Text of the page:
The Massachusetts revised Enterprise Technical Reference Model 4.0 (ETRM) has been posted. Earlier versions of this document were a focal point for the industry discussion around openness in document formats. Among other things, the 4.0 version of the ETRM includes the addition of ECMA 376 Office Open XML, and OASIS ODF 1.1. In both cases, the ETRM calls for a move from binary formats to XML-based formats and recommends use of translators to move between formats.
I’d like to point out that the ETRM goes out of its way to drive to the most important issue:
Information that traditionally has been presented in text form is increasingly being enriched through the use of multimedia data types such as graphics, audio and video. The variety of data formats used however raises concerns regarding interoperability and accessibility. Given that XML is the cornerstone of the Commonwealth’s Service Oriented Architecture (SOA) vision of a unified enterprise information environment, it is crucial that the schema used to create XML files meet the open format definition as well. The target state is the ubiquitous use of open formats to capture and store data within applications and in individual data files. – MA ETRM Domain: Information – v 4.0 linked 8/1/2007
The whole point of the promise of XML, and the move to standardization of formats is that the highest order requirement can be met. The State is in control of its data while having the ability to choose the best applications that will meet their solution requirements while taking into account things like value for money.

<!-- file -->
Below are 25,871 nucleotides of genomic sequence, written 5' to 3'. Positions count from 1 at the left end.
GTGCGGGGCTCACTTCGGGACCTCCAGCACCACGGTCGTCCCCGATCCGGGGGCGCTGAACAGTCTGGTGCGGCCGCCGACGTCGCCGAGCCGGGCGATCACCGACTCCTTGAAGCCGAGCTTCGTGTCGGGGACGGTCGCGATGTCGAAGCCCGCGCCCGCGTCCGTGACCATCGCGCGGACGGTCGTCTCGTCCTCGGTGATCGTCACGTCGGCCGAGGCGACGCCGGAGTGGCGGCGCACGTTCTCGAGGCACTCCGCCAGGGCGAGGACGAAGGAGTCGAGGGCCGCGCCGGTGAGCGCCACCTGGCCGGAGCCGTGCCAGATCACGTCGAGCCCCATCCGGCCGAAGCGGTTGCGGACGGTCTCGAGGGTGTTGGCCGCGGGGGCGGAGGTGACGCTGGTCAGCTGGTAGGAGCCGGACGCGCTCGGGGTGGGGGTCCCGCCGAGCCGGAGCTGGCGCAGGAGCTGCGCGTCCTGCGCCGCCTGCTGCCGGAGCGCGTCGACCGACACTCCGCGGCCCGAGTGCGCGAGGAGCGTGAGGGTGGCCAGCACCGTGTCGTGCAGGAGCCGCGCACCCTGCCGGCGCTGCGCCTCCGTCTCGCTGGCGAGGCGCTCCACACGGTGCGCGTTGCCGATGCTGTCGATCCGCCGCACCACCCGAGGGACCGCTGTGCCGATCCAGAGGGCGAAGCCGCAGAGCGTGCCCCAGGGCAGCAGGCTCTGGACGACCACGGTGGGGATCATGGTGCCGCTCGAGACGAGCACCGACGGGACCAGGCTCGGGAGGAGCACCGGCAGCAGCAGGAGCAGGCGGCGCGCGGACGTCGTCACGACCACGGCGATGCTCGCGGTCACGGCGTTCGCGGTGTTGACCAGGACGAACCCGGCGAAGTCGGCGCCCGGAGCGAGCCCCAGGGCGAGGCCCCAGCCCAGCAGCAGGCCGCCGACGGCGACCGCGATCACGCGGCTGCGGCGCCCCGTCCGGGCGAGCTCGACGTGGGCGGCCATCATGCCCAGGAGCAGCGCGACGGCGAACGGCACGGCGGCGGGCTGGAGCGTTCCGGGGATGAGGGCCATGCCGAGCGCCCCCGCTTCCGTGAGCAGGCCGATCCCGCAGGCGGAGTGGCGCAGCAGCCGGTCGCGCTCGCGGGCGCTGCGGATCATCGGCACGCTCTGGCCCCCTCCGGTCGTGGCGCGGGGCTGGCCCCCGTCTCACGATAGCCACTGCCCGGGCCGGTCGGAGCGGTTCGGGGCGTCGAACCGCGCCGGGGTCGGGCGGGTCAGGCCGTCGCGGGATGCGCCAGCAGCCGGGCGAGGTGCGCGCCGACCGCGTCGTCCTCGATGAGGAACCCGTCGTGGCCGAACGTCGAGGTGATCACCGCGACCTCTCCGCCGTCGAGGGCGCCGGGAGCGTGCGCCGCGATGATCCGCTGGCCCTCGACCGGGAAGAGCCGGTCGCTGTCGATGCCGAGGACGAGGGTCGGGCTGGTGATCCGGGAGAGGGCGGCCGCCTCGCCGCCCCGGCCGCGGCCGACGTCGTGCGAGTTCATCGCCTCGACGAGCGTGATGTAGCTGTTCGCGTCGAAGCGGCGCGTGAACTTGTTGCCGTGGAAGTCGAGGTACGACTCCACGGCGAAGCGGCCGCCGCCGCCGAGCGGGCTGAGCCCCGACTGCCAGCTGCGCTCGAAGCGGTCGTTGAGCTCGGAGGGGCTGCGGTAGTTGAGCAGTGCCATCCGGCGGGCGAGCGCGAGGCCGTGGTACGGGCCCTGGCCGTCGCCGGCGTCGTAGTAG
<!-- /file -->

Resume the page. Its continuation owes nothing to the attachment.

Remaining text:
Now let us jump across the pond for a second. This week also marked an interesting development in Europe.
On July 13, 2007, the German Parliament passed a Resolution (FYI this document is in German.) on open standards that supports competition and innovation, supports multiple open document format standards, and calls for intellectual property provisions aligned with those of international standards organizations.
It is important to remember that standards are about contributors AND implementers. It is optimal to have innovators bringing technologies into standards organizations – you want to have contributions that lead to quality specs which lead to great implementations. Having IP in a standard spec is in fact a sign that contributors are bringing value technology to the table. If I am not mistaken there are more than 100 years of law built up around standards-setting activities to encourage contribution and implementation while protecting all parties involved.
Finally (sorry – long post), I was recently pointed to an interesting piece of government work around standards in Sweden (FYI this document is in Swedish). This report is titled “The Invisible Infrastructure” and was part of an inquiry through the Swedish legislative system. The report was written by a committee, consisting of politicians, officials and experts and is regulated by inquiry directives provided by the government. The remit of this group was to look into how to speed up the introduction of e-government, enhancing e-government security and to also examine the legal implications of open source software.
They concluded that open standards for documents are a good thing, but do not specify a specific standard nor a specific implementation to achieve this goal. The report also addresses the idea that standards are an important part of promoting interoperability, and that archival of government documents in standardized formats is a good thing. They also conclude that open standards and interfaces should be promoted, not open source software.
In the end, governments who are looking at these issues are coming to the conclusion that implementations should be selected on value for money and the quality of the solution rather than a mandated standard or model of production. Standards have an important role to play, but it is best for the government when they shoot for neutral principles that address their real needs.
Links to people talking about MA ETRM today: